Pinnipeds (sea lions, seals, and walruses) are notable for many reasons, including their ape-sized brains, their adaptation to a coastal niche that combines mastery of the sea with strong ties to land, and the remarkable abilities of their trigeminal whisker system. However, little is known about the central nervous system of pinnipeds. Here we report on the somatosensory areas of the nervous system of the California sea lion (Zalophus californianus). Using stains for Nissl, cytochrome oxidase, and vesicular glutamate transporters, we investigated the primary somatosensory areas in the brainstem, thalamus, and cortex in one sea lion pup and the external anatomy of the brain in a second pup...
June 15, 2016: Journal of Comparative Neurology
https://www.readbyqxmd.com/read/26821159/the-ancestral-carnivore-karyotype-as-substantiated-by-comparative-chromosome-painting-of-three-pinnipeds-the-walrus-the-steller-sea-lion-and-the-baikal-seal-pinnipedia-carnivora
#14
Violetta R Beklemisheva, Polina L Perelman, Natalya A Lemskaya, Anastasia I Kulemzina, Anastasia A Proskuryakova, Vladimir N Burkanov, Alexander S Graphodatsky
Karyotype evolution in Carnivora is thoroughly studied by classical and molecular cytogenetics and supplemented by reconstructions of Ancestral Carnivora Karyotype (ACK). However chromosome painting information from two pinniped families (Odobenidae and Otariidae) is noticeably missing. We report on the construction of the comparative chromosome map for species from each of the three pinniped families: the walrus (Odobenus rosmarus, Odobenidae-monotypic family), near threatened Steller sea lion (Eumetopias jubatus, Otariidae) and the endemic Baikal seal (Pusa sibirica, Phocidae) using combination of human, domestic dog and stone marten whole-chromosome painting probes...
2016: PloS One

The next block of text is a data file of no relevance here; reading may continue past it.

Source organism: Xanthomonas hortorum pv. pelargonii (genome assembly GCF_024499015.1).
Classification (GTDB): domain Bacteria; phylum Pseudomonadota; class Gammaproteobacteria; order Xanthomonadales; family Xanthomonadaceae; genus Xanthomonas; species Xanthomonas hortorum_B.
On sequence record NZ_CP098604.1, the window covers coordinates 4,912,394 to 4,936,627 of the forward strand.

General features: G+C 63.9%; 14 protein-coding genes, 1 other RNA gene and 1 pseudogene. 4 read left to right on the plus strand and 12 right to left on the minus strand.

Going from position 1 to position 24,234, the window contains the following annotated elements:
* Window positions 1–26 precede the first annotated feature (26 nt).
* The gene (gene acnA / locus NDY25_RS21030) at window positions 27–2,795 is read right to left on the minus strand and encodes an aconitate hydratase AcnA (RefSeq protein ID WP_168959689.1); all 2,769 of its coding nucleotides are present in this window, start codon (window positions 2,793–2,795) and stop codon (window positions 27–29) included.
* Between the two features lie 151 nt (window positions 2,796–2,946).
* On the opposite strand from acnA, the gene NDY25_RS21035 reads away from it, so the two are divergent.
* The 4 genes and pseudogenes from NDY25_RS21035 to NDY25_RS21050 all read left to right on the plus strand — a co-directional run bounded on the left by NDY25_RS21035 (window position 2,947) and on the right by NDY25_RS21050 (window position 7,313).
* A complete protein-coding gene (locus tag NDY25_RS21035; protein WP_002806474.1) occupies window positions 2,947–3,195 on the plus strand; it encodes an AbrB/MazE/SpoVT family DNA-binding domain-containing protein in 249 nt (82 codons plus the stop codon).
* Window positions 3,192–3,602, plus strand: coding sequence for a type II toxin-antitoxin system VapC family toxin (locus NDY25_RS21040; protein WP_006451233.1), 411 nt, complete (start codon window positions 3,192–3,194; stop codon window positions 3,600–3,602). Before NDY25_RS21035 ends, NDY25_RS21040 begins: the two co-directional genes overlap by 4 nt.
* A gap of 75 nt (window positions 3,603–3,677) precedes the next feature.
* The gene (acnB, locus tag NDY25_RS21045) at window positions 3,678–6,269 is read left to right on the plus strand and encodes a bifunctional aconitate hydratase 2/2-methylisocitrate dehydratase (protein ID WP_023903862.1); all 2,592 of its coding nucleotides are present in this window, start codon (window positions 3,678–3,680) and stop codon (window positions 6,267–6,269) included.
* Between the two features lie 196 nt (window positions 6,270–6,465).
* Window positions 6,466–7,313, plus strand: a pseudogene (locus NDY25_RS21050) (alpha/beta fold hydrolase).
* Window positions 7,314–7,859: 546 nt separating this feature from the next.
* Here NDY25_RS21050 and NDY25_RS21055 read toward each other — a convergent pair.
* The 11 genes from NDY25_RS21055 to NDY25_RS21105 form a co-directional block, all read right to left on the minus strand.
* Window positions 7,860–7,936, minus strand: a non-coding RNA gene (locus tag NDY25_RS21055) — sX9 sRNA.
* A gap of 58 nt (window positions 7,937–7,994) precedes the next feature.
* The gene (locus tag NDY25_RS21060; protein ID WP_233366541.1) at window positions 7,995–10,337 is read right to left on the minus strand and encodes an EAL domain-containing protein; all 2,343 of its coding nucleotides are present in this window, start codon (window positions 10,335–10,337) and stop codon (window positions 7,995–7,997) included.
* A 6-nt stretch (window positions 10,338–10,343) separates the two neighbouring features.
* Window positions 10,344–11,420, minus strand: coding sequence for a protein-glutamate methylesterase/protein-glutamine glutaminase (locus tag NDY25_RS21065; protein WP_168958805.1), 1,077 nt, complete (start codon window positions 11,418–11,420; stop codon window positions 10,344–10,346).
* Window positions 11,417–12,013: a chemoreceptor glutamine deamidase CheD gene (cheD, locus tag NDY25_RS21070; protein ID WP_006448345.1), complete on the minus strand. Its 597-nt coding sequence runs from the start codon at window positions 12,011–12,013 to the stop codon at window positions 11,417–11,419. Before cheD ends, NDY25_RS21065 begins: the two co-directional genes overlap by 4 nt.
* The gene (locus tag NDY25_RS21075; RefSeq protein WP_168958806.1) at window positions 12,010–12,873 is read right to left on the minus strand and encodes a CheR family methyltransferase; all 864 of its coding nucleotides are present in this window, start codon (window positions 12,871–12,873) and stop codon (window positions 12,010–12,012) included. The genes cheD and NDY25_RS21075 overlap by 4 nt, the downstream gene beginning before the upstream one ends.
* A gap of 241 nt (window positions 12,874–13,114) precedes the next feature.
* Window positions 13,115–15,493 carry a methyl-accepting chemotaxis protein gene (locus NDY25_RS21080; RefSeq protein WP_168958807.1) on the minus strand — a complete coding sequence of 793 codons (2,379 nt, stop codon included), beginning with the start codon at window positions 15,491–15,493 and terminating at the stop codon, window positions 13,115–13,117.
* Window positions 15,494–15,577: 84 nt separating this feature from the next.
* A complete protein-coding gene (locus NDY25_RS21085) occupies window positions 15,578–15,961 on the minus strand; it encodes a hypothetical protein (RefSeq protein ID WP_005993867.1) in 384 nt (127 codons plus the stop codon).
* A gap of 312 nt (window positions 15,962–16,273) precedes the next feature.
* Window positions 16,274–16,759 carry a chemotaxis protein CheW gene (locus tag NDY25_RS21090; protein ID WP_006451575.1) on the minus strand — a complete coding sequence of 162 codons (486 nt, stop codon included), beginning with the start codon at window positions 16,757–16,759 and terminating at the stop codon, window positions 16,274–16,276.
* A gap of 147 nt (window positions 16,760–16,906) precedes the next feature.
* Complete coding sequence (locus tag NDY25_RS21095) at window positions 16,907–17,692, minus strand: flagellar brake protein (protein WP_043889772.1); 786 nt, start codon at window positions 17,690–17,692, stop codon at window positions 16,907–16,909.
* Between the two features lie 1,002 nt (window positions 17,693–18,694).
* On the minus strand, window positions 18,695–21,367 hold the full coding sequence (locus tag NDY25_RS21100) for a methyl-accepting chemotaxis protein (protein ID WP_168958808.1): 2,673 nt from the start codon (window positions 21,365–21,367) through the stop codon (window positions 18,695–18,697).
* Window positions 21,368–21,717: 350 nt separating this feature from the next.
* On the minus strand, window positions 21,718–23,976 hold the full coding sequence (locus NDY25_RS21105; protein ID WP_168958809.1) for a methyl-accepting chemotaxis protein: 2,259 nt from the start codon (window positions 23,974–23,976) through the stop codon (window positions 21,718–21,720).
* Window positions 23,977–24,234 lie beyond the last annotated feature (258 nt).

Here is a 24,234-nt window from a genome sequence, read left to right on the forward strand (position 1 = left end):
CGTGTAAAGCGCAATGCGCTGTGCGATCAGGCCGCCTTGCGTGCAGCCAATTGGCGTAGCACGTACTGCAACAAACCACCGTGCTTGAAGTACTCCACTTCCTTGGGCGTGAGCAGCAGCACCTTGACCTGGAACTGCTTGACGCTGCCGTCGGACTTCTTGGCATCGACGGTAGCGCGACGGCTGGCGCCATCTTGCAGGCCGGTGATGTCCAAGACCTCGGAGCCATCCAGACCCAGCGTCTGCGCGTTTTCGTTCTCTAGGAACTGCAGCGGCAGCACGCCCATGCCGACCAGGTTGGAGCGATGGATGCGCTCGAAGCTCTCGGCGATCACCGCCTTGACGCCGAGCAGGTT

https://www.readbyqxmd.com/read/26683564/a-draft-fur-seal-genome-provides-insights-into-factors-affecting-snp-validation-and-how-to-mitigate-them
#15
E Humble, A Martinez-Barrio, J Forcada, P N Trathan, M A S Thorne, M Hoffmann, J B W Wolf, J I Hoffman
Custom genotyping arrays provide a flexible and accurate means of genotyping single nucleotide polymorphisms (SNPs) in a large number of individuals of essentially any organism. However, validation rates, defined as the proportion of putative SNPs that are verified to be polymorphic in a population, are often very low. A number of potential causes of assay failure have been identified, but none have been explored systematically. In particular, as SNPs are often developed from transcriptomes, parameters relating to the genomic context are rarely taken into account...
July 2016: Molecular Ecology Resources
https://www.readbyqxmd.com/read/26651027/albicetus-oxymycterus-a-new-generic-name-and-redescription-of-a-basal-physeteroid-mammalia-cetacea-from-the-miocene-of-california-and-the-evolution-of-body-size-in-sperm-whales
#16
Alexandra T Boersma, Nicholas D Pyenson
Living sperm whales are represented by only three species (Physeter macrocephalus, Kogia breviceps and Kogia sima), but their fossil record provides evidence of an ecologically diverse array of different forms, including morphologies and body sizes without analog among living physeteroids. Here we provide a redescription of Ontocetus oxymycterus, a large but incomplete fossil sperm whale specimen from the middle Miocene Monterey Formation of California, described by Remington Kellogg in 1925. The type specimen consists of a partial rostrum, both mandibles, an isolated upper rostrum fragment, and incomplete tooth fragments...